If I Have Tricare Can I Open an HSA?

After a previous post which discussed whether or not a veteran can get an HSA I have been getting asked if you can open an HSA if you have Tricare.

The answer to your question is:

No, you can not open an HSA if you have Tricare.

The reason you are not able to open an HSA if you have Tricare is because you are not an eligible inidividual and therefore you do not qualify for an HSA.  According to IRS Publication 969 in order to qualify for an HSA:

  • You must be covered under a high deductible health plan (HDHP), described later, on the first day of the month.
  • You have no other health coverage except what is permitted under Other health coverage, later.
  • You are not enrolled in Medicare
  • You cannot be claimed as a dependent on someone else’s 2013 tax return.

Your Key Disqualifying Factor

If you have Tricare, then your key disqualifying factor is that you are not covered under a high deductible health plan.  This is due to the fact that Tricare is a low-deductible health plan.

If you were thinking of getting a HDHP in addition to Tricare, so you would qualify, think again.  You might have a HDHP, but your Tricare coverage would be considered other coverage and if you look at the list above you will see that you are only permitted to have a HDHP and no other health coverage.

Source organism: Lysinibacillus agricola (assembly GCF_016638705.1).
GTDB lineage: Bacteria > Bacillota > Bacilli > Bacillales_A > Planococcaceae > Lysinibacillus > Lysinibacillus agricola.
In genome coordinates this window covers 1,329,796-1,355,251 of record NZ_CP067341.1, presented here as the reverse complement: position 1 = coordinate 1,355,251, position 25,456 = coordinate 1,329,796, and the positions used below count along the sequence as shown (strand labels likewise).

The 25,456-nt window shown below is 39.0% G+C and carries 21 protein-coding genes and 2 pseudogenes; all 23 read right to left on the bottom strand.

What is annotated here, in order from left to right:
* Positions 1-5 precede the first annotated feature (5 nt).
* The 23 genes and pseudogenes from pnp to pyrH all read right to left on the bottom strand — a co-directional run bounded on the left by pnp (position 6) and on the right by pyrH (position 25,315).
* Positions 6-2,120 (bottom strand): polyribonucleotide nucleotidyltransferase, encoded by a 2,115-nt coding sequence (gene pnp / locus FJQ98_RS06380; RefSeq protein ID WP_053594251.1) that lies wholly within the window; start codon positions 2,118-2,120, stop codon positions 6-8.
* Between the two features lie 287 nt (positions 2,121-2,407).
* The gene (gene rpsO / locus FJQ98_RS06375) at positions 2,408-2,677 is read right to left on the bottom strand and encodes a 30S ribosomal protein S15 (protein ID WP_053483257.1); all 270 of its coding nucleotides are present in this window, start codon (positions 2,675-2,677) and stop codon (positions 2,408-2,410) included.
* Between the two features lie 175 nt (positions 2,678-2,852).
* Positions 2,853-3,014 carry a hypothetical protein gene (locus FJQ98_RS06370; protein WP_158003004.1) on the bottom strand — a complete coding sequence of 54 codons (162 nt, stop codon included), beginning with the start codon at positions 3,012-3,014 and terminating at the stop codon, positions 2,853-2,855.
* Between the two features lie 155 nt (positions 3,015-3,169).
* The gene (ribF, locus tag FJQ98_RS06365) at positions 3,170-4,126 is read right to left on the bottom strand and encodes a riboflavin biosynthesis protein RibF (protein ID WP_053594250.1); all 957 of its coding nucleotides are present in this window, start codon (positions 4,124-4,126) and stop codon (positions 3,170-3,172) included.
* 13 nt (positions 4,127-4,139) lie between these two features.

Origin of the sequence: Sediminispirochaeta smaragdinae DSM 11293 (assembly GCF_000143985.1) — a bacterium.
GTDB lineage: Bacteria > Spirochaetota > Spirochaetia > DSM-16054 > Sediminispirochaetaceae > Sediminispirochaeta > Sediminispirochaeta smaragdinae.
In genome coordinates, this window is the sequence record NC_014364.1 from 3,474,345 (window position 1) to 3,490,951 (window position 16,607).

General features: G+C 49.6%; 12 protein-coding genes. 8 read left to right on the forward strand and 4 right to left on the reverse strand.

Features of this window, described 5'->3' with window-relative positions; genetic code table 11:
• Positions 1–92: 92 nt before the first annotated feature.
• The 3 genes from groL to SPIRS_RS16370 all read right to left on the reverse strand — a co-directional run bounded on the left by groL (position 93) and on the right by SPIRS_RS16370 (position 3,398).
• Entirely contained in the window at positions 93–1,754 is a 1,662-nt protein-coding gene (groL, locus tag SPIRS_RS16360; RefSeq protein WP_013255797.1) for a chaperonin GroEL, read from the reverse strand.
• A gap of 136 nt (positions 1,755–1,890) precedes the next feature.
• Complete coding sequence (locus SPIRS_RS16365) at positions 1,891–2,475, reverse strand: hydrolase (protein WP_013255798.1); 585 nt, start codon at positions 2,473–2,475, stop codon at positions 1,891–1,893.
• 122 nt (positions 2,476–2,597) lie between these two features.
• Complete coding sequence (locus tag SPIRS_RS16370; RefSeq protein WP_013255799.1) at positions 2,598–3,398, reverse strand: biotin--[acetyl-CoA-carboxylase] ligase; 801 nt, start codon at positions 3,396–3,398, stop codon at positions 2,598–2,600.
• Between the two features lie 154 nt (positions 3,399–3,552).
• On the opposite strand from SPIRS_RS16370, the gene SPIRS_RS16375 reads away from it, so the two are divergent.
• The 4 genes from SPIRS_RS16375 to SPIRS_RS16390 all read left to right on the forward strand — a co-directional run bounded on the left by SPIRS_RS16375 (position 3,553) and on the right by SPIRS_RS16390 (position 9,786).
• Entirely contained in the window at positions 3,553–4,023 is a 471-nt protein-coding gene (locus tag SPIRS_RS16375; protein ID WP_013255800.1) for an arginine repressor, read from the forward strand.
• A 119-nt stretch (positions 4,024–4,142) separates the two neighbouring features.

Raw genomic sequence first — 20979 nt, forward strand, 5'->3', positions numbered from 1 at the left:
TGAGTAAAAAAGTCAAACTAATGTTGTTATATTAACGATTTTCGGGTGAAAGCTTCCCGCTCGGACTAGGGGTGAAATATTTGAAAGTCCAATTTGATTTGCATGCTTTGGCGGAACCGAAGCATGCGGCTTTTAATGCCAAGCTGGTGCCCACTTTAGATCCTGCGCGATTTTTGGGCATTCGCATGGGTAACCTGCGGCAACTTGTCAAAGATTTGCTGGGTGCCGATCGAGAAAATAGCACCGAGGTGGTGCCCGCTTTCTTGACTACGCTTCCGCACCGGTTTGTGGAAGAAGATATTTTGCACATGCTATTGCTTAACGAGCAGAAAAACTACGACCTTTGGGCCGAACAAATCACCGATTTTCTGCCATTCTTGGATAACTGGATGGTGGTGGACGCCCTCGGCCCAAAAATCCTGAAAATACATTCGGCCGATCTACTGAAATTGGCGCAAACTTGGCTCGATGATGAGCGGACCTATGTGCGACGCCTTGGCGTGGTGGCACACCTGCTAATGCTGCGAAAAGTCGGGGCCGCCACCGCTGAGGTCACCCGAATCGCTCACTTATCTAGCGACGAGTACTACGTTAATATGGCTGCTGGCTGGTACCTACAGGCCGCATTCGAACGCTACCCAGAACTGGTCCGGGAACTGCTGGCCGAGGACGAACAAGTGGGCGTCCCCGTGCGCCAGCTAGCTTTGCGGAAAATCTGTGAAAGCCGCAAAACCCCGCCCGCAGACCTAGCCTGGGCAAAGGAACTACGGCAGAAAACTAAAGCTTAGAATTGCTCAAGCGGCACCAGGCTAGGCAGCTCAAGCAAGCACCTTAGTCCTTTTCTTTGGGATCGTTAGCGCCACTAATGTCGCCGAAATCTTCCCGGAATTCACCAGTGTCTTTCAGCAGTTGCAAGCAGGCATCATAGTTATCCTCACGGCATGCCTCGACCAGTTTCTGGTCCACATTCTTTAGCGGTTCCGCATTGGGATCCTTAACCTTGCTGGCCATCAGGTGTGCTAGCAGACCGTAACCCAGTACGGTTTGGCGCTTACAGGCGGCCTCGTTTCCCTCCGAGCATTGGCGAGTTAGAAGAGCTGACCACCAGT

If you read the second part of the second bullet you will see that there are some health coverage that is exempt from this rule, but Tricare doesn’t fall underneath any of these categories.

Final Thoughts

Just because you aren’t eligible to open an HSA right now because of your Tricare coverage, doesn’t mean that you will always be ineligible.  If you ever lose your Tricare coverage and as long as you meet all of the other requirements listed in the IRS Publication 969 then you would be able to at that time open an HSA.

2 comments… add one
  • Tara Oct 29, 2015 @ 2:19

    It’s really frustrating to have the opportunity to have a HDHP through my spouse’s job, but since we are auto-enrolled in Tricare, we are unable to take that option. So instead, we pay more for Tricare Prime since that is the only way to keep our costs less than 90/10 deductible. Way to go government – you disadvantage our veterans once again. I’d love to know if anyone is trying to get this changed?!

    • Thomas Dec 11, 2015 @ 2:28

      Yeah, it sucks. I think they look at it as “double-dipping”. From the governments perspective they probably see it as the government already gives retirees access to Tricare, so why would they give them a tax break for an HSA? I’m not saying that’s right, probably just their point of view.

      I’m not sure if anyone is trying to get that changed. You can always reach out to your Congressman about it. How effect that will be, I have no idea.

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